Saturday 18 September 2021

Costa Rica scientists work on saliva tests to detect covid-19

First results give positive signals about the work carried out by experts from the UCR, the TEC and the UNA

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QCOSTARICA – More than 20 researchers from Costa Rica’s public universities have been working on a saliva test with which to more quickly diagnose whether a person has covid-19 or not.

When the result is negative, the sample is red and yellow when it is positive for covid-19.

Scientists expect to have the first prototype completed soon, currently verifying laboratory analysis of the use of synthetic genes designed by the University of Costa Rica (UCR), which has yielded very positive results.

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“The first results show that the tests achieved a sensitivity of 94.4% (ability of the test to detect disease) and a specificity of 100% (exclusion of healthy individuals). The percentages obtained are very high. This means that the test has great potential to help the diagnosis of covid-19,” said Dr. German Madrigal, director of the Institute of Pharmaceutical Research (Inifar), of the UCR Faculty of Pharmacy.

Cheaper

Costa Rican scientists designed synthetic SARS-CoV2 genes and artificial saliva to counteract the results with the PCR test, both should give the same result. If they pass this phase and two more pending, in a few months the UCR could share the results obtained with the Caja Costarricense de Seguro Social (CCSS) and the Ministry of Health for its production.

The test does not need specialized equipment and personnel to take the sample and process it, which makes it cheaper.

These tests could be up to 70% cheaper than PCR.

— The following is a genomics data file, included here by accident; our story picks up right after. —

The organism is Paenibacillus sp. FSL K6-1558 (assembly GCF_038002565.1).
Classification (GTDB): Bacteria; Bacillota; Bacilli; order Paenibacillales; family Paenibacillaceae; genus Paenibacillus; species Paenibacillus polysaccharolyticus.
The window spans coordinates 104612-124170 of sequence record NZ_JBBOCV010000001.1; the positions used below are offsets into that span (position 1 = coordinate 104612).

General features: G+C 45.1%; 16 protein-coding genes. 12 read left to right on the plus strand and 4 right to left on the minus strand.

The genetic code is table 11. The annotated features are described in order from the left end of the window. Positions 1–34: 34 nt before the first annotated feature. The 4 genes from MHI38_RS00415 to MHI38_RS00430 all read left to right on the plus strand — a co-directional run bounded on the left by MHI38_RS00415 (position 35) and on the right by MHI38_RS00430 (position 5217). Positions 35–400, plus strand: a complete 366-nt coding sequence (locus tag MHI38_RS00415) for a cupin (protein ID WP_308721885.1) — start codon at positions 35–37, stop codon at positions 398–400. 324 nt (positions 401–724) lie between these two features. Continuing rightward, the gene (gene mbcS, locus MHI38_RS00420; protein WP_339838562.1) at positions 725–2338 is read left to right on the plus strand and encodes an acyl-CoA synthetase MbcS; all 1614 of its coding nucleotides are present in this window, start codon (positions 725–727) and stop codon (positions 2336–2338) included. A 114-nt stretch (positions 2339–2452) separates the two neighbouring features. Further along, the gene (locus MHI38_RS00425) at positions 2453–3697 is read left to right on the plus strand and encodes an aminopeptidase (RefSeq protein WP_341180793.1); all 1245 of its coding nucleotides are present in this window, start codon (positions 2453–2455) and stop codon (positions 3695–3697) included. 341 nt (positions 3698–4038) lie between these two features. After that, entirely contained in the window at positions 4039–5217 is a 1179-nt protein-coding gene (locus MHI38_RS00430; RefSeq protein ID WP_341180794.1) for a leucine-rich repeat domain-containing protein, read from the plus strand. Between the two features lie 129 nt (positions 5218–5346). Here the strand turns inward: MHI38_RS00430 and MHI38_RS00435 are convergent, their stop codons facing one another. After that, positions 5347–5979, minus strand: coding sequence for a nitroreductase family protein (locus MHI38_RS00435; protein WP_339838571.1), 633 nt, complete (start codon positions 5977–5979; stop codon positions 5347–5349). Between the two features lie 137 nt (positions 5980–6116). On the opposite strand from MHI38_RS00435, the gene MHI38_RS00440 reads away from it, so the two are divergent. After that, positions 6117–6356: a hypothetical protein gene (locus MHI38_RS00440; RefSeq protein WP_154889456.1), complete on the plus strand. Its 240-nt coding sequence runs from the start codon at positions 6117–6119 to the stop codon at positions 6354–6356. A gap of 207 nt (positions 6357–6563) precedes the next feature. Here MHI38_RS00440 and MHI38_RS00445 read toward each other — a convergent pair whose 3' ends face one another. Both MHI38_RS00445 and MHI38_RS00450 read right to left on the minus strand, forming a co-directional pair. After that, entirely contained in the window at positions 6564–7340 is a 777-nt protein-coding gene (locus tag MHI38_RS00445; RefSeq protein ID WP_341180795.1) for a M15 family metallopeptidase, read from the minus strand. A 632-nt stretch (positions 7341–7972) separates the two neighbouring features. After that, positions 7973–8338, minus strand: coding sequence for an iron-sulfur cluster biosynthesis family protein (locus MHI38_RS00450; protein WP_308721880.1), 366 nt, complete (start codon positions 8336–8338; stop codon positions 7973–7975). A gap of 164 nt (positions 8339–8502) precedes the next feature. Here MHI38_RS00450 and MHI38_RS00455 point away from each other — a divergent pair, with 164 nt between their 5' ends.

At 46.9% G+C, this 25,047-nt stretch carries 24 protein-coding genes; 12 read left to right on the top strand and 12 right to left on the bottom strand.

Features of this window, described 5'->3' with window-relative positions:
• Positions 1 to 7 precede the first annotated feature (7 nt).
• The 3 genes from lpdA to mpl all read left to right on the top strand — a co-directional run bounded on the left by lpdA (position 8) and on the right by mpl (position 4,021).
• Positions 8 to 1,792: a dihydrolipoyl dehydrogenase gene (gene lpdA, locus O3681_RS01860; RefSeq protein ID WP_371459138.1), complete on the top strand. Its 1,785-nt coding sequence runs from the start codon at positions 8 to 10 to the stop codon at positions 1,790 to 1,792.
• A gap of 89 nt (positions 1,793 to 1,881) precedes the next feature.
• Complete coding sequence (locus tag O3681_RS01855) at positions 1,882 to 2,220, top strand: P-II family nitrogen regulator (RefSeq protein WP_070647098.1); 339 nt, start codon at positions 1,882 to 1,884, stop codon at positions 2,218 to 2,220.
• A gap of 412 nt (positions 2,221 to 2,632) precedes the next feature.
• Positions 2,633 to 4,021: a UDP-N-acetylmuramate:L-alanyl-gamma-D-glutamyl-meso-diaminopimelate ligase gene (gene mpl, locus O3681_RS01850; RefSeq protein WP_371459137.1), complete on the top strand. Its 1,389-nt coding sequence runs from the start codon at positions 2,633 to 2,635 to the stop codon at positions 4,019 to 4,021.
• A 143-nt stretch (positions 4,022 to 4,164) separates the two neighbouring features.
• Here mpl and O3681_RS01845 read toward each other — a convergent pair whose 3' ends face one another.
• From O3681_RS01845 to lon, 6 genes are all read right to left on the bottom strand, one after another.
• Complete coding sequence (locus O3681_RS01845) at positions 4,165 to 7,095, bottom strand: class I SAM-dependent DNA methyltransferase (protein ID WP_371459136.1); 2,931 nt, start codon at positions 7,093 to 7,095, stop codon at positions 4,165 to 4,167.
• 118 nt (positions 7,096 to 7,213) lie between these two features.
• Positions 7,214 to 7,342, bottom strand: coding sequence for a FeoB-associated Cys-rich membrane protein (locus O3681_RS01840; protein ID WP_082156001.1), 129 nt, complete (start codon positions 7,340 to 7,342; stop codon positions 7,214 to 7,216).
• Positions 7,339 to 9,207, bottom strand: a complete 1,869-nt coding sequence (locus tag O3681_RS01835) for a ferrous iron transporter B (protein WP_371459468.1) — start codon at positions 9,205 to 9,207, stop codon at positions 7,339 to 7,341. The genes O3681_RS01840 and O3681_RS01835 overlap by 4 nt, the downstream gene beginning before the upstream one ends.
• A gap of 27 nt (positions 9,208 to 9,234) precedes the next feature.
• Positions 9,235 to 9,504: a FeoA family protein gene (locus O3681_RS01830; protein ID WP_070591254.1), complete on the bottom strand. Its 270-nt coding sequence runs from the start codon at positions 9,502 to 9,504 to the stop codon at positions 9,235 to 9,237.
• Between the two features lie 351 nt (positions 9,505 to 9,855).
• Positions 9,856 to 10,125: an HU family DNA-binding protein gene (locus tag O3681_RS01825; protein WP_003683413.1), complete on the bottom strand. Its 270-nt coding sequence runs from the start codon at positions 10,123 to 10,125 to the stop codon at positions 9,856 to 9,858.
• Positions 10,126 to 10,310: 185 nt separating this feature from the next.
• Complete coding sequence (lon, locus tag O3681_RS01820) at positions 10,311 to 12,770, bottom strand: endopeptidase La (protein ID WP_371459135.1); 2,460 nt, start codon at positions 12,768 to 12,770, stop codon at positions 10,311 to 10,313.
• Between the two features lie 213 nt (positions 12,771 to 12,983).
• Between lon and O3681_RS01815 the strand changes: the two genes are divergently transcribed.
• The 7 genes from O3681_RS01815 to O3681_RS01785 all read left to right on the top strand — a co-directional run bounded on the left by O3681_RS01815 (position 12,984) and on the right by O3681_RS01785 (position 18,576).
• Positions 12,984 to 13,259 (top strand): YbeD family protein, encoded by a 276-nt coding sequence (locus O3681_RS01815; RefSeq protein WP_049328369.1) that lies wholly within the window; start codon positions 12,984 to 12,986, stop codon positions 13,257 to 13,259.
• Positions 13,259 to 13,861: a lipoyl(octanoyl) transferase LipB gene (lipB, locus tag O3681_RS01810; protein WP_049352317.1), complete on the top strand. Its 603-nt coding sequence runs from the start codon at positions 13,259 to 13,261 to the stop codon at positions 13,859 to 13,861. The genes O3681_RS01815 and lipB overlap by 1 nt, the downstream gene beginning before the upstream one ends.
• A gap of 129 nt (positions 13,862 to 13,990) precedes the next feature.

How does it work? A saliva sample is taken from the person or can be self taken in a sterile container such as one used to collect feces or urine, without exposing Health personnel. It is then heated to 95 degrees Celsius and results are obtained in an hour, without having to go through a laboratory or specialized equipment.

If the result is positive it turns yellow, and red if negative.

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The idea is that this rapid test complements the PCR tests and allows the country more options.

The third phase of validation is to develop a protocol to develop a study that uses real samples from anonymous patients positive for covid-19, previously diagnosed with a PCR test.

If the rapid test really works, the result should also be positive.

“At the moment we are joining Central American colleagues as they have a similar project, they just started in a different way. They already have the patient protocols and permits, but not the tests. We have the tests, but not the protocols and permission to study patients,” commented Dr. Madrigal.

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Q Costa Rica
Reports by QCR staff

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